Research Methods in Environmental Law
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Research Methods in Environmental Law

A Handbook

Edited by Andreas Philippopoulos-Mihalopoulos and Victoria Brooks

This timely Handbook brings innovative, free-thinking and radical approaches to research methods in environmental law. With a comprehensive approach it brings together key concepts such as sustainability, climate change, activism, education and Actor-Network Theory. It considers how the Anthropocene subjects environmental law to critique, and to the needs of the variety of bodies, human and non-human, that require its protection. This much-needed book provides a theoretically informed analysis of methodological approaches in the discipline, such as constitutional analysis, rights-based approaches, spatial/geographical analysis, immersive methodologies and autoethnography, which will aid in the practical critique and re-imagining of Environmental Law.
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Chapter 10: The methodology of environmental constitutional comparison

Francois Venter and Louis J Kotzé

Abstract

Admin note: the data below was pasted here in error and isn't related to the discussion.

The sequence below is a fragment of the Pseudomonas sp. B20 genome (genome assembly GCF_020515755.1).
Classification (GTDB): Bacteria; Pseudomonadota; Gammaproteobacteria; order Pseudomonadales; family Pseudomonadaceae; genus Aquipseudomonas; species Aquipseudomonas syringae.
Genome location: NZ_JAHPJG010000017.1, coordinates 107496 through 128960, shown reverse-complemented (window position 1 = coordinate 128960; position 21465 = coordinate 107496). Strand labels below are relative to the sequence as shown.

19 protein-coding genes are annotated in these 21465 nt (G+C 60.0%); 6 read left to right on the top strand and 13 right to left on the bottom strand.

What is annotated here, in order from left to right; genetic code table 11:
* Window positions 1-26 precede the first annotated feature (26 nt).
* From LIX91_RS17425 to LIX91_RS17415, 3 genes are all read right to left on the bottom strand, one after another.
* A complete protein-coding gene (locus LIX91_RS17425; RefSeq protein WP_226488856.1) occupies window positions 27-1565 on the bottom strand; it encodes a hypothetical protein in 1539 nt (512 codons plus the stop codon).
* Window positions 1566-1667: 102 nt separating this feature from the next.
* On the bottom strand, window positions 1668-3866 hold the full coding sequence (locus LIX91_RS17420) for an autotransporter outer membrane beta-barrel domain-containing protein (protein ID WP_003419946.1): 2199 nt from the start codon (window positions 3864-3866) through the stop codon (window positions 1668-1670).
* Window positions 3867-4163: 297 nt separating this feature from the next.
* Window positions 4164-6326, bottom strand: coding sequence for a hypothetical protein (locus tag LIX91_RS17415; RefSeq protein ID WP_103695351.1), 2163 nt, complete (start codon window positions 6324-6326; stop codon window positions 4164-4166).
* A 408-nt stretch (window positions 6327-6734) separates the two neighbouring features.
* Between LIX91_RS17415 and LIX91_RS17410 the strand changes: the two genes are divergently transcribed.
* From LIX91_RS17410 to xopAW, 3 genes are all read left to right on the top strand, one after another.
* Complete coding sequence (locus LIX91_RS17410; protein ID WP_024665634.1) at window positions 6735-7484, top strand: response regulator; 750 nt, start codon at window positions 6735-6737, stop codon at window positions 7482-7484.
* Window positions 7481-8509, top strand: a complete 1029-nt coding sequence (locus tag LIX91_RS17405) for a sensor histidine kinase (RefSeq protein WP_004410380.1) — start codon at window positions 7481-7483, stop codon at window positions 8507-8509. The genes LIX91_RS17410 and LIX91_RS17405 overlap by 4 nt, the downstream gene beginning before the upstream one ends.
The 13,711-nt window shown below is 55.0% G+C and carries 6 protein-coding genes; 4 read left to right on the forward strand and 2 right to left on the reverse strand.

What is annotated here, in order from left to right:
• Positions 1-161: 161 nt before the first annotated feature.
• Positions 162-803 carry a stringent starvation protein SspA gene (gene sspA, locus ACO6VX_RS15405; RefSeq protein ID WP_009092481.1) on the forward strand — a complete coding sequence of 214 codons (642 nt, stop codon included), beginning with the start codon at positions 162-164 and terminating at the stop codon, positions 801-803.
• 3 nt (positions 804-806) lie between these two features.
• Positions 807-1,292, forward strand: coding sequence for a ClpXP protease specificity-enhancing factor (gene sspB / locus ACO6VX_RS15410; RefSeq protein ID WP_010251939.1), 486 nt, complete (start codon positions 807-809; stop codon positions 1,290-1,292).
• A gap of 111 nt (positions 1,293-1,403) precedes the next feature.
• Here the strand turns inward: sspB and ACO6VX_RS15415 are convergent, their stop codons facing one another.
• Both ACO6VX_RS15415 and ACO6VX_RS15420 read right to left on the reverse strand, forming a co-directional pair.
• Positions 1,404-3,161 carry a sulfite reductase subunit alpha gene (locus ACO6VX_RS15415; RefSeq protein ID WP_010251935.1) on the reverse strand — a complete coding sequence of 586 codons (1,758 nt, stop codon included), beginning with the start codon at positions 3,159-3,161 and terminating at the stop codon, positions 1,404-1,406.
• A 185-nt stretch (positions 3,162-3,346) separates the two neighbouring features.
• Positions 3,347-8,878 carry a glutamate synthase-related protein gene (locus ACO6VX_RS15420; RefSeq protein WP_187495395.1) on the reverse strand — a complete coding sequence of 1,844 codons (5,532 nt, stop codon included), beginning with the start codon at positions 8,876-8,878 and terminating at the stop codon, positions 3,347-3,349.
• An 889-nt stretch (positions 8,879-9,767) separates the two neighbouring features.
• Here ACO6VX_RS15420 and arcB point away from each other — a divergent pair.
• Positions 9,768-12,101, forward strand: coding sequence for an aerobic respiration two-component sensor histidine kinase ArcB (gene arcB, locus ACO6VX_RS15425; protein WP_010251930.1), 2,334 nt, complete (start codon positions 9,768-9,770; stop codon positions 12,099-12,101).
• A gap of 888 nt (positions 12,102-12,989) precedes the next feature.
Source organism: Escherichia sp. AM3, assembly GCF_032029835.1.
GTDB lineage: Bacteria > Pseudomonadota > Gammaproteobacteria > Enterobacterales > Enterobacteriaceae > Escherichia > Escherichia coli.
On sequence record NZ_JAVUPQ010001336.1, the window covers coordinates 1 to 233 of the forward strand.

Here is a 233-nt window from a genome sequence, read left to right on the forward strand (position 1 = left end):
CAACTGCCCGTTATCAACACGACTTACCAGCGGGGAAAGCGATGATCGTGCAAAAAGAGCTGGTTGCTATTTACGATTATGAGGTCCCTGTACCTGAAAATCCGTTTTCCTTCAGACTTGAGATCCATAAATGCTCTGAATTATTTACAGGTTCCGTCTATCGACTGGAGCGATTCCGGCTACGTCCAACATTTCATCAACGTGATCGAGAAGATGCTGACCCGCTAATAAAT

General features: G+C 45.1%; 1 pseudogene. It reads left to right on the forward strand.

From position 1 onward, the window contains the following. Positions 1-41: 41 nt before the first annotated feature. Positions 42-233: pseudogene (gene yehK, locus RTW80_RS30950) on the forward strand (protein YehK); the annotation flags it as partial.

As the world is sliding deeper into a profound global socio-ecological crisis, humanity must innovatively rethink ways to use its regulatory institutions, such as law, in an effort to mediate this crisis. To this end, convincing arguments are emerging in favour of constitutionalising environmental protection and the domestic and international legal and political systems that are aimed at environmental protection. Environmental constitutionalism has recently emerged as a term of art explicating juridically elevated environmental protection through constitutions. In this chapter we argue that, while an important paradigm in itself, environmental constitutionalism, both as a concept and framework in an analytical sense and as a normative programme, can greatly benefit from a comparative approach that would seek to enrich it. A comparative approach to environmental constitutionalism, including the methodologies that carry such a comparison, could augment environmental constitutional protection in specific countries and globally through trans-jurisdictional processes of cross-pollination. The chapter first reflects on the meaning and value of constitutionalism and constitutional comparison (section 2); moving on to explore in more detail environmental constitutionalism and its emergence (section 3). In section 4, we describe comparative environmental constitutionalism and provide a selection of considerations that could form part of the environmental constitutionalism comparatist's tertium comparationis. These considerations are generally representative of the (often overlapping) elements of the contemporary constitutional state and include: the rule of law, the separation of powers doctrine, judicial independence and review, constitutional supremacy, democracy, and rights. Throughout, we provide insights into the importance of environmental constitutionalism as a methodological approach.

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